In 1770, the Duke and Duchess of Northumberland sought to renovate the drawing room of their large Jacobean townhouse on London’s Strand.
They wanted it to sparkle during their lavish parties. They commissioned Scottish neoclassical architect and designer Robert Adam for the work. He created a chamber lined with gilt-edged mirrors, green-glass pilasters, and red-glass panels, which were sprinkled with glittering flakes of copper.
Glass is an everyday material with a historic impact. Glass marries art and science, beauty and functionality, fragility and endurance. The enormous Corning Museum of Glass in New York traces the history of glass through its collection of 50,000 objects.
The centerpiece of the Museum’s on-going exhibitions is “35 Centuries of Glass”, which explores how different cultures throughout history have made, improved, and used the material. The history of glass is the history of practical innovation, but it’s also the history of bringing beauty to daily life. I felt like I was walking through a glittering story-land.
An Egyptian glass-worker would have fused, assembled, ground, and polished a mosaic figure some time between 299-1 B.C.
Colorful tea things were popular in Europe during the 18th century.
A demi-parure, a small set of jewelry, was a status symbol during the 19th century.
An 1898 English plaque depicts “Moorish Bathers”.
A mosaic portrait immortalizes Elena of Montenegro, who was queen-consort to King Victor Emmanuel III of Italy during 1900-46.
Other on-going exhibits include contemporary galleries and the Innovation Center, which teaches the science of glass.
There are also daily glass-making demonstrations. Studio workers created a pasta bowl before my eyes. Visitors can also make their own glass.
Temporary exhibits delve into specific uses of glass throughout history.
“Fire and Vine: The Story of Glass and Wine” illuminates the many ways that wine depends on glass from production to consumption.
“In Sparkling Company: Glass and the Costs of Social Life in Britain During the 1700s” shows the prominence of glass in 18th-century England’s elite society.
A women’s pair of leather shoes is lined with silk and decorated with glass beads.
Cameos honor William Wilberforce and Hannah More. She was a Bluestocking who helped persuade the Member of Parliament to take up the cause of abolition. He did, and became one of history’s most important voices calling to end slavery, which Britain did in 1833.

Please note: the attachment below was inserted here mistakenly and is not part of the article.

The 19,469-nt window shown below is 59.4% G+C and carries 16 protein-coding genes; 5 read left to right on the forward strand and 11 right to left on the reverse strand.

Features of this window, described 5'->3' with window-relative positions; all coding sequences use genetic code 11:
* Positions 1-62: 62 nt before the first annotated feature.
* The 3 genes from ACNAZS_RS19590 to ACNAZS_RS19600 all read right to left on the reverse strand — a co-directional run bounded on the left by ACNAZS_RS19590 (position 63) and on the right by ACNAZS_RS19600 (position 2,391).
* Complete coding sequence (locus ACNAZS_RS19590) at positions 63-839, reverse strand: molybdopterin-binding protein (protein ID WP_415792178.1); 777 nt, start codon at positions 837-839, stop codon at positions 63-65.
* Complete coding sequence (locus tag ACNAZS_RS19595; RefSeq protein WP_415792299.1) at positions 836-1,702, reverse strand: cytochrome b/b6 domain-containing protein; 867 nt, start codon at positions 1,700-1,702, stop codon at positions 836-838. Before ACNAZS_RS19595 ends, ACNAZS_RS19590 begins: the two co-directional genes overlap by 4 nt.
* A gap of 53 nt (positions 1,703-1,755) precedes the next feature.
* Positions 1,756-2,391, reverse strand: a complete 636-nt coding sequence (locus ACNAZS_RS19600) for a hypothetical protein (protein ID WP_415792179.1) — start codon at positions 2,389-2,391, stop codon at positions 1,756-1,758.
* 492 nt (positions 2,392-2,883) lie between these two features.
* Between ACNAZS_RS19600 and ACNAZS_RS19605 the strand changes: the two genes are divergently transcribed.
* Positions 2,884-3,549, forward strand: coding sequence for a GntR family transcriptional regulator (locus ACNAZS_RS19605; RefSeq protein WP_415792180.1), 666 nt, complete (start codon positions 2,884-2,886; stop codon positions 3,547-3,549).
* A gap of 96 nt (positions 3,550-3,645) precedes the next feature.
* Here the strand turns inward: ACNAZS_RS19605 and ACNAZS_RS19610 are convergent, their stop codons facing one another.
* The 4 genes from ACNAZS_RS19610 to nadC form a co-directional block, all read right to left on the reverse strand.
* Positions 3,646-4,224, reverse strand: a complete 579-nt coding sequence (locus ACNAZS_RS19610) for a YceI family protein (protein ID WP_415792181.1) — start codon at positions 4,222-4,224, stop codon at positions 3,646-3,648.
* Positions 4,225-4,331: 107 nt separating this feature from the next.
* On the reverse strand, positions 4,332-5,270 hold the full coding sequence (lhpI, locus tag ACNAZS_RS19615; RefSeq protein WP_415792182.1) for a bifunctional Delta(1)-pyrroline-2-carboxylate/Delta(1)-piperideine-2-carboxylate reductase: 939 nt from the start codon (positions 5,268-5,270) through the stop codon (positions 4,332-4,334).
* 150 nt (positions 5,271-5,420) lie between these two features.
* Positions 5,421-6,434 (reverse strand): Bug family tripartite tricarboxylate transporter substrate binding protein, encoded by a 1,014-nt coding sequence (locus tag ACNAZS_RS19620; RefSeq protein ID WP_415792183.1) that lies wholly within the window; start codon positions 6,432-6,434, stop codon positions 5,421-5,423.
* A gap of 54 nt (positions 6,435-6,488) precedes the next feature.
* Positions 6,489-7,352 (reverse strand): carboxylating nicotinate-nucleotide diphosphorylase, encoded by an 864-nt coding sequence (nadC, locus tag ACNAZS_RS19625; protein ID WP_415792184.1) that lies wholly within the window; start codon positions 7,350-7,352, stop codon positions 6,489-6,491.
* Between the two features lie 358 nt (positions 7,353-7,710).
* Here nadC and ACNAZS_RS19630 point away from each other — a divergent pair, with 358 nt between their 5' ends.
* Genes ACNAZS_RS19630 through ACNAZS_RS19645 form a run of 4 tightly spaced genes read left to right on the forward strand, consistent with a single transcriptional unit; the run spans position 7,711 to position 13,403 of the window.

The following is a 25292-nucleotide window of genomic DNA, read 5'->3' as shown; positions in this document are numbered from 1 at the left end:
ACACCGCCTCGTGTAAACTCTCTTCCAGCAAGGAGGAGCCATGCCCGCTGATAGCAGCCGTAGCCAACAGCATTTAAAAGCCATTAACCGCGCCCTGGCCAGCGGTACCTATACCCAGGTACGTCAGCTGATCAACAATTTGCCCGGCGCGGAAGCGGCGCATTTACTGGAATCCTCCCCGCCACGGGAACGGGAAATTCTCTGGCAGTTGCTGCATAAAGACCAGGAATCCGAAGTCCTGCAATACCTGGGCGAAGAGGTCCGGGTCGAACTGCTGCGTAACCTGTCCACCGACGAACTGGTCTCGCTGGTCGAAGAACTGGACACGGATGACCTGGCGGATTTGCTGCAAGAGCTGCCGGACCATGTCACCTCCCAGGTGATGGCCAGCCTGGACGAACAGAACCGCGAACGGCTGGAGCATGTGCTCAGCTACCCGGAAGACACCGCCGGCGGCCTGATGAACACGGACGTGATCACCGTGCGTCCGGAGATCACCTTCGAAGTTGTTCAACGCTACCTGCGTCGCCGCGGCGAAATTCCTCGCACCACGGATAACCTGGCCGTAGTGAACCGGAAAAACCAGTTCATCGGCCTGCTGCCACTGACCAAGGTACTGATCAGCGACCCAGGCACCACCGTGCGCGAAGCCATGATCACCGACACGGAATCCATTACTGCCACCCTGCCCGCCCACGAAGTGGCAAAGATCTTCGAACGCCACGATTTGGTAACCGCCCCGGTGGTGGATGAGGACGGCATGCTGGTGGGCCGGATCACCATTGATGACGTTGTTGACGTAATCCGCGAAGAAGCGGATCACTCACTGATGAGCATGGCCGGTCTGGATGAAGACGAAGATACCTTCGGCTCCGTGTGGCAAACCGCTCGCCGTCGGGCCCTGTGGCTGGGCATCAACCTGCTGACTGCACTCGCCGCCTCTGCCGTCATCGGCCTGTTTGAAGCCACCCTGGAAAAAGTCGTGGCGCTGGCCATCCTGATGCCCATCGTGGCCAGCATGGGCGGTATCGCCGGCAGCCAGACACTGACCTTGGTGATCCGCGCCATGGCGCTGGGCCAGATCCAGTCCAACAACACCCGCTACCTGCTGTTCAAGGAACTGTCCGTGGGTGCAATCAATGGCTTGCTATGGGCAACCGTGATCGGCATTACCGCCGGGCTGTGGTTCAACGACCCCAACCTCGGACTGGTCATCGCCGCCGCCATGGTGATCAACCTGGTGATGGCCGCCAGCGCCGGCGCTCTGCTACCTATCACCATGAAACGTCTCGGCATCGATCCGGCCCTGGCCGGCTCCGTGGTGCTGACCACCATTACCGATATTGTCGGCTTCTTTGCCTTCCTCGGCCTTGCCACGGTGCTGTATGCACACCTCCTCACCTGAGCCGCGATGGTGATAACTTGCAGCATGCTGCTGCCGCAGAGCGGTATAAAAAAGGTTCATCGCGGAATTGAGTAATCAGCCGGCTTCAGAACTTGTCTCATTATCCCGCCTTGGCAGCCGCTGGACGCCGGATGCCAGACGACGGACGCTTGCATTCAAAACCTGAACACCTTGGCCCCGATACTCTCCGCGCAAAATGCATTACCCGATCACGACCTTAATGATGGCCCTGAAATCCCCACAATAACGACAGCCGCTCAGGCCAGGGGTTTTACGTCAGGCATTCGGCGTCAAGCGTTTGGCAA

And there are glass panels from the drawing room at Northumberland House and even virtual-reality images showing what it looked like.
Glass is an ordinary material with an extraordinary history that comes to life in Corning.
What to Know Before You Go to the Corning Museum of Glass
The Corning Museum of Glass is located at One Museum Way in Corning, New York. There is plenty of on-site parking a short walk or complimentary shuttle ride to the Museum. There is also a free shuttle bus from Market Street and the Rockwell Museum in the Gaffer District.
The Museum has a large cafeteria with a range of lunch-type selections like pizza and burgers. There is also an extensive gift shop selling a variety of glass products, from Galileo thermometers to Steuben barware.
Allow three to six hours.
Hotels within one mile include:
note: I stayed at the Radisson Hotel Corning, and it was wholly unsuitable — dark, dated, and dirty. You have been warned.
I fell in love with travel on a trip to Mexico when I was nine years old. Since then, I’ve travelled the globe from Israel to El Salvador. I’ve skied the Swiss Alps and hiked national parks like Acadia, Zion, Shenandoah, and Virgin Islands. I’ve marvelled at masterpieces in the Prado, the Uffizi, the Huntington, and the National Gallery of Art. I’ve stayed in a cabin on a mountaintop in Norway and on a kibbutz along the Sea of Galilee, and been kicked out of the Ritz at the Place Vendôme. I’ve taken cooking classes from New England to the Caribbean, and watched a chef prepare traditional shakshuka in the kitchen of his restaurant in Tel Aviv. I weave historical research and my personal experiences together in writing this blog. I hope you find it helpful. Read more …